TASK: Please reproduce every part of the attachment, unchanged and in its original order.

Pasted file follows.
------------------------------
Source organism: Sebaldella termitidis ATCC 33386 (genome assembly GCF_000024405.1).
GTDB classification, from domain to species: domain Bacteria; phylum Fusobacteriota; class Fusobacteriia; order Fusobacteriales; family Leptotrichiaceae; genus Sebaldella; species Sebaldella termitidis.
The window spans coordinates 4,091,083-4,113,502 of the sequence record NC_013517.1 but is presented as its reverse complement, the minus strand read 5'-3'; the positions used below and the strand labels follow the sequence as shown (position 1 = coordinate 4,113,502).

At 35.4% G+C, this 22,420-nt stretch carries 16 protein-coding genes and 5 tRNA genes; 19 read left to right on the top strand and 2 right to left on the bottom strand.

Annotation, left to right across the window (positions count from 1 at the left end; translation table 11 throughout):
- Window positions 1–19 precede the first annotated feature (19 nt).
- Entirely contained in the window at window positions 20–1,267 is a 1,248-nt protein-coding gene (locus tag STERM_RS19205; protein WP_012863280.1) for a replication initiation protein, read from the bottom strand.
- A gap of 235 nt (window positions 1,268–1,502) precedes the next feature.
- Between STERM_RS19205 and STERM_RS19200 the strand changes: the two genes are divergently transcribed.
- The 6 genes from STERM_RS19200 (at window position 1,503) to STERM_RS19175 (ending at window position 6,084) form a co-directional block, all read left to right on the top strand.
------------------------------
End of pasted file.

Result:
Source organism: Sebaldella termitidis ATCC 33386 (genome assembly GCF_000024405.1).
GTDB classification, from domain to species: domain Bacteria; phylum Fusobacteriota; class Fusobacteriia; order Fusobacteriales; family Leptotrichiaceae; genus Sebaldella; species Sebaldella termitidis.
The window spans coordinates 4,091,083-4,113,502 of the sequence record NC_013517.1 but is presented as its reverse complement, the minus strand read 5'-3'; the positions used below and the strand labels follow the sequence as shown (position 1 = coordinate 4,113,502).

At 35.4% G+C, this 22,420-nt stretch carries 16 protein-coding genes and 5 tRNA genes; 19 read left to right on the top strand and 2 right to left on the bottom strand.

Annotation, left to right across the window (positions count from 1 at the left end; translation table 11 throughout):
- Window positions 1–19 precede the first annotated feature (19 nt).
- Entirely contained in the window at window positions 20–1,267 is a 1,248-nt protein-coding gene (locus tag STERM_RS19205; protein WP_012863280.1) for a replication initiation protein, read from the bottom strand.
- A gap of 235 nt (window positions 1,268–1,502) precedes the next feature.
- Between STERM_RS19205 and STERM_RS19200 the strand changes: the two genes are divergently transcribed.
- The 6 genes from STERM_RS19200 (at window position 1,503) to STERM_RS19175 (ending at window position 6,084) form a co-directional block, all read left to right on the top strand.